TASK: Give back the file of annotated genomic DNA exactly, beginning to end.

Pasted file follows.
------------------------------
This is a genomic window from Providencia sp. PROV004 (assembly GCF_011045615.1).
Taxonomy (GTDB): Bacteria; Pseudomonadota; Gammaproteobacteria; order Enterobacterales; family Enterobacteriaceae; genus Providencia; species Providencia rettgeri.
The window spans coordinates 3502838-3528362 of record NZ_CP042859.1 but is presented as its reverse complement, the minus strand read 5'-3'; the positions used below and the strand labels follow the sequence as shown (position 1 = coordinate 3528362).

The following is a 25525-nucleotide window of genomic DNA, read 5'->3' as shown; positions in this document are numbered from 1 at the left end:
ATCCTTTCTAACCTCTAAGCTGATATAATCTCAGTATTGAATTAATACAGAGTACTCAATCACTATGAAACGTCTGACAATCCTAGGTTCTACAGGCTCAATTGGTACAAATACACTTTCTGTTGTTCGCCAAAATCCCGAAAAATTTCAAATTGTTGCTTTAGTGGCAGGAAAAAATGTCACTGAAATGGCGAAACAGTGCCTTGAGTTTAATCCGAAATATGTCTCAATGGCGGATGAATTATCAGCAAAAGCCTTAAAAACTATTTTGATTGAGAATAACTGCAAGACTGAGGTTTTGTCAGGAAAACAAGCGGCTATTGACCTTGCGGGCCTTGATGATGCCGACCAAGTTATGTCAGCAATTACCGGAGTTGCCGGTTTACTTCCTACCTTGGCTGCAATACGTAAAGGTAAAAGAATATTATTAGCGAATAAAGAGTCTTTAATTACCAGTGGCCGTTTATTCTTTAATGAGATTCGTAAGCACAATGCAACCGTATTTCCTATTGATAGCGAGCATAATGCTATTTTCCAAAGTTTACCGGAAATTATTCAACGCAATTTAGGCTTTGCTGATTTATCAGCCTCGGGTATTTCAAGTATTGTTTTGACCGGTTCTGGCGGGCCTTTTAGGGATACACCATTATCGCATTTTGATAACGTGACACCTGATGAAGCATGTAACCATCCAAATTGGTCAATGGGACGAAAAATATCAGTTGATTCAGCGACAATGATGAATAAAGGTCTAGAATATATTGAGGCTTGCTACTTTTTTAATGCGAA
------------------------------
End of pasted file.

This is a genomic window from Providencia sp. PROV004 (assembly GCF_011045615.1).
Taxonomy (GTDB): Bacteria; Pseudomonadota; Gammaproteobacteria; order Enterobacterales; family Enterobacteriaceae; genus Providencia; species Providencia rettgeri.
The window spans coordinates 3502838-3528362 of record NZ_CP042859.1 but is presented as its reverse complement, the minus strand read 5'-3'; the positions used below and the strand labels follow the sequence as shown (position 1 = coordinate 3528362).

The following is a 25525-nucleotide window of genomic DNA, read 5'->3' as shown; positions in this document are numbered from 1 at the left end:
ATCCTTTCTAACCTCTAAGCTGATATAATCTCAGTATTGAATTAATACAGAGTACTCAATCACTATGAAACGTCTGACAATCCTAGGTTCTACAGGCTCAATTGGTACAAATACACTTTCTGTTGTTCGCCAAAATCCCGAAAAATTTCAAATTGTTGCTTTAGTGGCAGGAAAAAATGTCACTGAAATGGCGAAACAGTGCCTTGAGTTTAATCCGAAATATGTCTCAATGGCGGATGAATTATCAGCAAAAGCCTTAAAAACTATTTTGATTGAGAATAACTGCAAGACTGAGGTTTTGTCAGGAAAACAAGCGGCTATTGACCTTGCGGGCCTTGATGATGCCGACCAAGTTATGTCAGCAATTACCGGAGTTGCCGGTTTACTTCCTACCTTGGCTGCAATACGTAAAGGTAAAAGAATATTATTAGCGAATAAAGAGTCTTTAATTACCAGTGGCCGTTTATTCTTTAATGAGATTCGTAAGCACAATGCAACCGTATTTCCTATTGATAGCGAGCATAATGCTATTTTCCAAAGTTTACCGGAAATTATTCAACGCAATTTAGGCTTTGCTGATTTATCAGCCTCGGGTATTTCAAGTATTGTTTTGACCGGTTCTGGCGGGCCTTTTAGGGATACACCATTATCGCATTTTGATAACGTGACACCTGATGAAGCATGTAACCATCCAAATTGGTCAATGGGACGAAAAATATCAGTTGATTCAGCGACAATGATGAATAAAGGTCTAGAATATATTGAGGCTTGCTACTTTTTTAATGCGAA